OTHER VOICES: Michelle Cottle, The New York Times

Reposted from the Times edition of December 12, 2018.

REP. ELISE STEFANIK, one of the few Republican women in Congress, fights the male status quo.  Her efforts are highlighted by the fact that the Michigan GOP dominated legislature is attempting to curtail the executive authority of the state’s three top elected officials – all Democratic women.

Representative Elise Stefanik considers last month’s midterm elections a “watershed moment” — and not in a good way.

Ms. Stefanik, a Republican from upstate New York, is sick of her party losing female members. In the new Congress, the number of Republican women in the House will plummet to 13 from 23. That’s the lowest in more than two decades, even as a majority of the incoming Democrats in the House takeover are women. Republican women also lost significant ground in state races. As for voter support, 59 percent of women went Democratic, and the overall gender gap hit a whopping 23 points.

This meltdown should be a “wake-up call” for every member of her party, said Ms. Stefanik in a phone interview. While the reasons for Republicans’ lady troubles are many and varied, the dearth of women’s voices at the table makes it all the more unlikely that the situation will improve.

When Ms. Stefanik, at 34 one of the youngest members of her conference, pushed the issue at a recent meeting, her colleagues — about 90 percent of whom are men — displayed little motivation to address it. “I don’t think there has been enough introspection,” she said.

More troubling was the total absence of ideas for tackling the problem: “I wanted a specific strategy for how we do better to ensure that the conference reflects the American public.”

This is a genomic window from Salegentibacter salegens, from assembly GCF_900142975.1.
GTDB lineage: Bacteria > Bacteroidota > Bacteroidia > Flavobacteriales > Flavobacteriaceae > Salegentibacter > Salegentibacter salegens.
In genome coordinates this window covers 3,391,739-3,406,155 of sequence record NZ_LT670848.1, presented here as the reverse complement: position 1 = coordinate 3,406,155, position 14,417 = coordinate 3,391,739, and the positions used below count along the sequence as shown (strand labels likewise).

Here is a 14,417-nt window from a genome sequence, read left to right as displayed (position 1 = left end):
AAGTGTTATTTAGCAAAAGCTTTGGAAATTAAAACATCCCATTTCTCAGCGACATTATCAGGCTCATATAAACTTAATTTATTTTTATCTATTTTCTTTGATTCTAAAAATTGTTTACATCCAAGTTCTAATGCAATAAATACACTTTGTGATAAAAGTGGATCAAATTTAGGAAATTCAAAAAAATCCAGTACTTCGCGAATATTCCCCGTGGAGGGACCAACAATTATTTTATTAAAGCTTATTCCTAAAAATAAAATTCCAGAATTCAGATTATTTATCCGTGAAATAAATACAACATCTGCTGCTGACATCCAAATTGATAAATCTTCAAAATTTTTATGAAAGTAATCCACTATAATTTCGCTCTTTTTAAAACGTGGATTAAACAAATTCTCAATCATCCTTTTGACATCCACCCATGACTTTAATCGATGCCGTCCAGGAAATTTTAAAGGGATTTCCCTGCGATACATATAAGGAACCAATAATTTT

And so Ms. Stefanik decided to take action herself. She has begun touting a new crusade to get more Republican women elected to Congress by having her leadership PAC “play big” inprimary races. Last cycle, as head of recruitment for the National Republican Congressional Committee — the first woman to hold that position — she drafted around 100 female candidates for the midterms, only to see many of them fall in the primaries. The N.R.C.C. has a policy of not playing favorites in primary races. But, citing her own experience as a first-time candidate in 2014, Ms. Stefanik stressed that early support is vital in what can be an “overwhelming” process. “This needs to be a real priority,” she said.

Ms. Stefanik’s new project may seem like an uncontroversial step — a no-brainer. Except that the Republican Party has always been skittish, derisive even, about prioritizing female candidates, sniffily claiming to reject identity politics in favor of backing the “best candidate” without regard to gender or race.

This means that, going forward, Ms. Stefanik will be battling not only a fired-up Democratic opposition, but also deeply entrenched elements within her own party.

Sure enough, upon announcing her effort, Ms. Stefanik promptly faced pushback from the N.R.C.C.